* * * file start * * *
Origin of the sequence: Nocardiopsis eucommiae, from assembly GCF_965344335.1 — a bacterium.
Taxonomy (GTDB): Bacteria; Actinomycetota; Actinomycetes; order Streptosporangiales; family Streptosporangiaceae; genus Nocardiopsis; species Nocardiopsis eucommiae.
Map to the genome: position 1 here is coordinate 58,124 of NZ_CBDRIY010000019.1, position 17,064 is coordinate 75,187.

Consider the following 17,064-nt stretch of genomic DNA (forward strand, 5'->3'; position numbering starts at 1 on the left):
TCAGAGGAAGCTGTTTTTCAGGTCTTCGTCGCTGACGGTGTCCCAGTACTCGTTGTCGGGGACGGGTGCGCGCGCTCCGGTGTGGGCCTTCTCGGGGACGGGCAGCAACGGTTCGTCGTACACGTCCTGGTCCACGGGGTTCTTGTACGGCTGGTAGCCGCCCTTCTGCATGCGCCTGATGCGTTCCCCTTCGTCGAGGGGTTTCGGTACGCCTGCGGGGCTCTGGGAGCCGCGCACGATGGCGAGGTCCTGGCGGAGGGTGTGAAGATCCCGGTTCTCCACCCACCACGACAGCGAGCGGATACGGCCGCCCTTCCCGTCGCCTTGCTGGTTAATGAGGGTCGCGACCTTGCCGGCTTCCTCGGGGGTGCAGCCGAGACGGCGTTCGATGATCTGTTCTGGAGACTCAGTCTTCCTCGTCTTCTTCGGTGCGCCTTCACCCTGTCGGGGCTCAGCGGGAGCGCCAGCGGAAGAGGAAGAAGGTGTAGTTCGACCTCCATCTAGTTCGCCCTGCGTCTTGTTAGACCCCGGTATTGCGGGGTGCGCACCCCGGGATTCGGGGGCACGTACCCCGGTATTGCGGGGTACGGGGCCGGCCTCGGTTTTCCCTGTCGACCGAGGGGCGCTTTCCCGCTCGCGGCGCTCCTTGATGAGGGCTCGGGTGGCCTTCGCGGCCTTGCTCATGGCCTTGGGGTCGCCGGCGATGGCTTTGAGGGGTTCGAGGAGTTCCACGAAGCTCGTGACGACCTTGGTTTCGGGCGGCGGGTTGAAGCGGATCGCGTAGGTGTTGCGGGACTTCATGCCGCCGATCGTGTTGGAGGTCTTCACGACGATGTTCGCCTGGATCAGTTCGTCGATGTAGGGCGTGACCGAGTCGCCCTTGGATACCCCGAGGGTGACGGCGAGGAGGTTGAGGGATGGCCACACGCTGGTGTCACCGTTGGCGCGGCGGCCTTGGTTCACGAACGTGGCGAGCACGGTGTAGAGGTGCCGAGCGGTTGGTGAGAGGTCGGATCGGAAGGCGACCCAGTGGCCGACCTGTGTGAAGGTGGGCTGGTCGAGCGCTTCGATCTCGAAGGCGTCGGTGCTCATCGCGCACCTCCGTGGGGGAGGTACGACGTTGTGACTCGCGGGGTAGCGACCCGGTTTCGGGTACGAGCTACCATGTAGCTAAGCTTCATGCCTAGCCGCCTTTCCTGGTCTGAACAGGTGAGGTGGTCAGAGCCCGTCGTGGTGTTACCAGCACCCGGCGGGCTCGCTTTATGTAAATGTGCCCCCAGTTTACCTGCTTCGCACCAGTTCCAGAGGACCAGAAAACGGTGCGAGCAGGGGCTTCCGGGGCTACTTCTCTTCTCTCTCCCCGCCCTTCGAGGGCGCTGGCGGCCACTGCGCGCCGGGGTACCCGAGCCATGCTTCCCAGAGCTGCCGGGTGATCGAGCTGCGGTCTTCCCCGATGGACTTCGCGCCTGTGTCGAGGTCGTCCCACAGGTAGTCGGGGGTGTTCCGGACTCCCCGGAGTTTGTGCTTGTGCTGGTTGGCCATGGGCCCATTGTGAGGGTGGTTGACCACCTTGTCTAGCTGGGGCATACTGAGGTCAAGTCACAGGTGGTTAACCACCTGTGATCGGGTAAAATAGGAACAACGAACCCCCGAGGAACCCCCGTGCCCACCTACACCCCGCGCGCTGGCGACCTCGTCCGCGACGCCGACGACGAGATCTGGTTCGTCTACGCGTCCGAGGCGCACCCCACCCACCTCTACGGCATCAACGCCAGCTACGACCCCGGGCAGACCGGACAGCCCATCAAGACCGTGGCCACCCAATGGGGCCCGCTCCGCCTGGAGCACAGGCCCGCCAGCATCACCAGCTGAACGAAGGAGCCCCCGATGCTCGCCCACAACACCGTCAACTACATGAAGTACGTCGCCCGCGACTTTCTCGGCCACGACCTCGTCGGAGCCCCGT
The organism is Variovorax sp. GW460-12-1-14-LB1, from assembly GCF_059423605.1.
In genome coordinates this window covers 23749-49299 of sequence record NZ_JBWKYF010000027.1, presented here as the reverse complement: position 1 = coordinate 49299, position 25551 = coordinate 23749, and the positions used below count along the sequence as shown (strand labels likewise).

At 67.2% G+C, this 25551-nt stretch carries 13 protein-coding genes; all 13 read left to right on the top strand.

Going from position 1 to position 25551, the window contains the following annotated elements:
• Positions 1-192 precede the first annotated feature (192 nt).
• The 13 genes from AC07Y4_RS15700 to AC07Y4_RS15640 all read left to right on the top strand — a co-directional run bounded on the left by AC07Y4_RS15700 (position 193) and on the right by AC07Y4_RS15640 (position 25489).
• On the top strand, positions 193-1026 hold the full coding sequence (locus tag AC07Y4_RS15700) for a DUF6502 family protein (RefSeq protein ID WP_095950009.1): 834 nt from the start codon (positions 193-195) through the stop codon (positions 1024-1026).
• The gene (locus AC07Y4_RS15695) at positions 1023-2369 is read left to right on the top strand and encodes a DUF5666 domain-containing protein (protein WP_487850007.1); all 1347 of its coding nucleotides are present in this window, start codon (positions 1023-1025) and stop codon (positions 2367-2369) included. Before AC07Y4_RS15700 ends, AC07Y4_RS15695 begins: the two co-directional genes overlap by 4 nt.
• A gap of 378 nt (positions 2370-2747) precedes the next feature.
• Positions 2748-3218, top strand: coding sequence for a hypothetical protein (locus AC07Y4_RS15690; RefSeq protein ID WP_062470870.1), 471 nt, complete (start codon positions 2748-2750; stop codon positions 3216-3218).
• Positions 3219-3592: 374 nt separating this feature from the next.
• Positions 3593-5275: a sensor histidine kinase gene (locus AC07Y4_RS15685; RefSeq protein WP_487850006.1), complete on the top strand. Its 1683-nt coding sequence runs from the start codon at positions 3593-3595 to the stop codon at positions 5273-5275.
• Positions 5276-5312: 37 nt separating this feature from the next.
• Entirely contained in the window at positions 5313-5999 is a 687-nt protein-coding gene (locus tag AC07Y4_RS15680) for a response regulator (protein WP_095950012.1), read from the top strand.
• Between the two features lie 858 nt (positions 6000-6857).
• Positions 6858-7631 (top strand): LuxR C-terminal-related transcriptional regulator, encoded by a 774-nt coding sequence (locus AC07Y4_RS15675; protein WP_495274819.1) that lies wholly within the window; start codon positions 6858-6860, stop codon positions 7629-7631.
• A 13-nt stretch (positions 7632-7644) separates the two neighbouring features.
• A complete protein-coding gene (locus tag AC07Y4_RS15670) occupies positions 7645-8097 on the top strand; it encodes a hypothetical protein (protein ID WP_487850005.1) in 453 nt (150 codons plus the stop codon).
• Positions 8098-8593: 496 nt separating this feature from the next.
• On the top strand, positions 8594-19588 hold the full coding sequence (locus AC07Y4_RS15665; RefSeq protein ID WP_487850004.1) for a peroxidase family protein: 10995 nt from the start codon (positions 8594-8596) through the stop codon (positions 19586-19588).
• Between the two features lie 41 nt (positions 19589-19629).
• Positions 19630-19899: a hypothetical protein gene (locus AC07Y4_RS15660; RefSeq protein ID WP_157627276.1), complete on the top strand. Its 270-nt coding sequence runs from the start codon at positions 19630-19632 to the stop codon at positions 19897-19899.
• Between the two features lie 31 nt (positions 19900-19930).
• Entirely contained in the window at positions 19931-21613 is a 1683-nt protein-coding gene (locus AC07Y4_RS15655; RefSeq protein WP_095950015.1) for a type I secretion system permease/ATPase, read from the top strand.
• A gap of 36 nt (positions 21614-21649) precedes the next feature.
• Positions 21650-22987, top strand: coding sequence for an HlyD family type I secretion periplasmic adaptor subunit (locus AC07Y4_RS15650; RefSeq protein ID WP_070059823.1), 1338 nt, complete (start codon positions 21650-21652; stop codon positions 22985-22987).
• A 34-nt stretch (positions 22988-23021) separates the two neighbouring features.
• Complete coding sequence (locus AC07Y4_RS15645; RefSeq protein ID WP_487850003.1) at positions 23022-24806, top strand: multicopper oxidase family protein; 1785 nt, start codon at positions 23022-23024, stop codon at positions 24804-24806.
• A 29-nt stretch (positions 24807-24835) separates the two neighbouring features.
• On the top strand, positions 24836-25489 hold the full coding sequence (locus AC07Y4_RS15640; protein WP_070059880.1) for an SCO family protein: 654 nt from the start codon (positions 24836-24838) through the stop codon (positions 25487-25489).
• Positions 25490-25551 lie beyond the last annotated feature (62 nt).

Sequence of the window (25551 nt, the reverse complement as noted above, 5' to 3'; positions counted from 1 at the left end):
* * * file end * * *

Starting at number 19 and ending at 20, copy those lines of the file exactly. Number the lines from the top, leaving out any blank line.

• Entirely contained in the window at positions 5313-5999 is a 687-nt protein-coding gene (locus tag AC07Y4_RS15680) for a response regulator (protein WP_095950012.1), read from the top strand.
• Between the two features lie 858 nt (positions 6000-6857).